# Order of operations

## Performing order of mathematical operations / From Wikipedia, the free encyclopedia

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In mathematics and computer programming, the **order of operations** is a collection of rules that reflect conventions about which operations to perform first in order to evaluate a given mathematical expression.

These rules are formalized with a ranking of the operations. The rank of an operation is called its **precedence**, and an operation with a *higher* precedence is performed before operations with *lower* precedence. Calculators generally perform operations with the same precedence from left to right,^{[1]} but some programming languages and calculators adopt different conventions.

For example, multiplication is granted a higher precedence than addition, and it has been this way since the introduction of modern algebraic notation.^{[2]}^{[3]} Thus, in the expression 1 + 2 × 3, the multiplication is performed before addition, and the expression has the value 1 + (2 × 3) = 7, and not (1 + 2) × 3 = 9. When exponents were introduced in the 16th and 17th centuries, they were given precedence over both addition and multiplication and placed as a superscript to the right of their base.^{[2]} Thus 3 + 5^{2} = 28 and 3 × 5^{2} = 75.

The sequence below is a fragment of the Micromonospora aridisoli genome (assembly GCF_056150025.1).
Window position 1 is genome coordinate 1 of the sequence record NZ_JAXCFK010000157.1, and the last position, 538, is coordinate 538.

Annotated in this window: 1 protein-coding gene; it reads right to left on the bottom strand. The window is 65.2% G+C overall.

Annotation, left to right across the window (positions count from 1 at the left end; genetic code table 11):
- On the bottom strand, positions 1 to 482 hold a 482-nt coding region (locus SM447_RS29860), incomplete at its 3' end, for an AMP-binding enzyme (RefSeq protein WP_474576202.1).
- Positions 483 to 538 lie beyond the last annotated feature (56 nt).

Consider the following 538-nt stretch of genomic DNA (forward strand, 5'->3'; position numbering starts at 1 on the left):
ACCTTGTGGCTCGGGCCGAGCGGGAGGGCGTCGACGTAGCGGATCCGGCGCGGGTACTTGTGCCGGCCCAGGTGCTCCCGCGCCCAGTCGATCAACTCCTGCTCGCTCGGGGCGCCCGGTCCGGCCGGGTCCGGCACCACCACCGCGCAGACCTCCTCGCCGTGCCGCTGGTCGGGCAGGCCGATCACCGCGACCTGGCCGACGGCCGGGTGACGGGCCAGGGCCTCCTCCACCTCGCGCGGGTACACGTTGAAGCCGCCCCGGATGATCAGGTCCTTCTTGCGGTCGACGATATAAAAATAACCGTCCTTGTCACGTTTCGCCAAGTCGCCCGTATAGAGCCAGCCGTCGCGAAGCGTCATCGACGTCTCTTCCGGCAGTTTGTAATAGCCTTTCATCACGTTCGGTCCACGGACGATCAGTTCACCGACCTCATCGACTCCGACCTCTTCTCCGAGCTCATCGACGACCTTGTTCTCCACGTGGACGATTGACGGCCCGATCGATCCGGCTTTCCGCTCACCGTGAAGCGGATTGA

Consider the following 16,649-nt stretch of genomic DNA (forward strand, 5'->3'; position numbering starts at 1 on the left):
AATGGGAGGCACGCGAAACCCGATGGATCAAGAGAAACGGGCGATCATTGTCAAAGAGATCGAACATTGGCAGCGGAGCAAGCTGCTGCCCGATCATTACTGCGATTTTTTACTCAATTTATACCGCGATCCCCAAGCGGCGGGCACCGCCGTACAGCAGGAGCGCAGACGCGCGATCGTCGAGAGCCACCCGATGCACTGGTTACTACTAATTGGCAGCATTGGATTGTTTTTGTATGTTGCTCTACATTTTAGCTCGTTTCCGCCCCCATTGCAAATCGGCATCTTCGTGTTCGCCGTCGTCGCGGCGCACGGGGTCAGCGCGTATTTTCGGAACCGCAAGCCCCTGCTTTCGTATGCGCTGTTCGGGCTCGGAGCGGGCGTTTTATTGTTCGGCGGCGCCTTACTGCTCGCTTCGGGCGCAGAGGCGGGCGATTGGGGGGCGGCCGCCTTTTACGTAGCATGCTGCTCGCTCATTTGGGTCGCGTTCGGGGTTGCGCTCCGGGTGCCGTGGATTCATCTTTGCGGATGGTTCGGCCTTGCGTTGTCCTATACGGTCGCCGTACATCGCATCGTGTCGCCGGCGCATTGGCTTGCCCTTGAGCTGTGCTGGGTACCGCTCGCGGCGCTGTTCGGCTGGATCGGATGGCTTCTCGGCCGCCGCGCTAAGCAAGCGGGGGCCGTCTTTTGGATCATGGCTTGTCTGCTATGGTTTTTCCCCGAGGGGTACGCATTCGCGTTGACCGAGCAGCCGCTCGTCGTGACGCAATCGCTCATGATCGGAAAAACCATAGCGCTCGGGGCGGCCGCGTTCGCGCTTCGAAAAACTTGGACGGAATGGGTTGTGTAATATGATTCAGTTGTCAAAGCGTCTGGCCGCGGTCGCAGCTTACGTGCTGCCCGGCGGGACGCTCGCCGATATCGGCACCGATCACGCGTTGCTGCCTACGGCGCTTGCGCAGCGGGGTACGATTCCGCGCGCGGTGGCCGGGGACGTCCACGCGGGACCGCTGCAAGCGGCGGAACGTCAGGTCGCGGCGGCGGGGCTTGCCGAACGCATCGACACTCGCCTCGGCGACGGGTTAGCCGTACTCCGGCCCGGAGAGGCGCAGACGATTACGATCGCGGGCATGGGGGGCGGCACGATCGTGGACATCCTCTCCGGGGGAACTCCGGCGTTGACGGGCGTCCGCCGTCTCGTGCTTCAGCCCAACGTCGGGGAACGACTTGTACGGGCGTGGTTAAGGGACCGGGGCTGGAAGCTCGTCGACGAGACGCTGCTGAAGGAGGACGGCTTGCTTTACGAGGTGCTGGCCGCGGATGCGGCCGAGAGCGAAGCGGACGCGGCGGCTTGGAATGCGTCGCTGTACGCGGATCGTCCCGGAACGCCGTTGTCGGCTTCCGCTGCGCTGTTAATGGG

These conventions exist to avoid notational ambiguity while allowing notation to remain brief.^{[4]} Where it is desired to override the precedence conventions, or even simply to emphasize them, parentheses ( ) can be used. For example, (2 + 3) × 4 = 20 forces addition to precede multiplication, while (3 + 5)^{2} = 64 forces addition to precede exponentiation. If multiple pairs of parentheses are required in a mathematical expression (such as in the case of nested parentheses), the parentheses may be replaced by brackets or braces to avoid confusion, as in [2 × (3 + 4)] − 5 = 9.

These rules are meaningful only when the usual notation (called infix notation) is used. When functional or Polish notation are used for all operations, the order of operations results from the notation itself.